16. A system as claimed in claim 12, wherein said first terminal is further adapted to determine a destination for said prepared message based on said monitored vehicle conditions.
17. A system as claimed in claim 12, wherein said first terminal is further adapted to determine a cumulative number of said prepared message to send.
18. A system as claimed in claim 12, wherein said first terminal is further adapted to assign said message one of a plurality of priority levels.
19. A system as claimed in claim 12, wherein said first terminal is further adapted to detect infrastructure equipment coverage.
20. A system as claimed in claim 12, wherein said first terminal is further adapted to send said message with Doppler effect offsets.
21. A system as claimed in claim 12, wherein said second terminal comprises:
a transceiver, adapted to receive said message;
a memory, adapted to store said message; and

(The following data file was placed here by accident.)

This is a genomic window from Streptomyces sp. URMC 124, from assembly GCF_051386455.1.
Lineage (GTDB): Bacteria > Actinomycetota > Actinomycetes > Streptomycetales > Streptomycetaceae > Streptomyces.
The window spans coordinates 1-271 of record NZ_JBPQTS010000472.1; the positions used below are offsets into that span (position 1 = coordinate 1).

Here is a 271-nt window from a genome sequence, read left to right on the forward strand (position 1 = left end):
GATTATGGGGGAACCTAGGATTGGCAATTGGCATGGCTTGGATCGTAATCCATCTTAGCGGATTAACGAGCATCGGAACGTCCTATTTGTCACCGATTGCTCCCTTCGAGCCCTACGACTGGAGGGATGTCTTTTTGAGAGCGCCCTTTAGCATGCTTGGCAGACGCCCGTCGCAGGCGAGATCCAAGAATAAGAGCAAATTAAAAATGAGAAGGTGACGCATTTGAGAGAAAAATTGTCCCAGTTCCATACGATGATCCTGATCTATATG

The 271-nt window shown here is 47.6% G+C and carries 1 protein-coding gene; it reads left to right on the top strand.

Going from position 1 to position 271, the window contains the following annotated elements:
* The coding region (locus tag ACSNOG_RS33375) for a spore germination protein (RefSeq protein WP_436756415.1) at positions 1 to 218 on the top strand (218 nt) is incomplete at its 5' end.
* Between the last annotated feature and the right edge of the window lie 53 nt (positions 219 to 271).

a controller, adapted to control said transceiver to retransmit said message to said infrastructure equipment upon detection of said infrastructure equipment.
22. A system as claimed in claim 12, wherein said second terminal is further adapted to receive and store said message using store-and-forward protocols.
23. A system as claimed in claim 12, wherein said second terminal is further adapted to detect infrastructure equipment coverage.
24. A system as claimed in claim 12, wherein said second terminal is further adapted to determine whether utilization levels of said infrastructure equipment coverage will allow sending messages of a certain priority level.
25. A terminal for wireless communication at a location outside a coverage area of infrastructure equipment, comprising: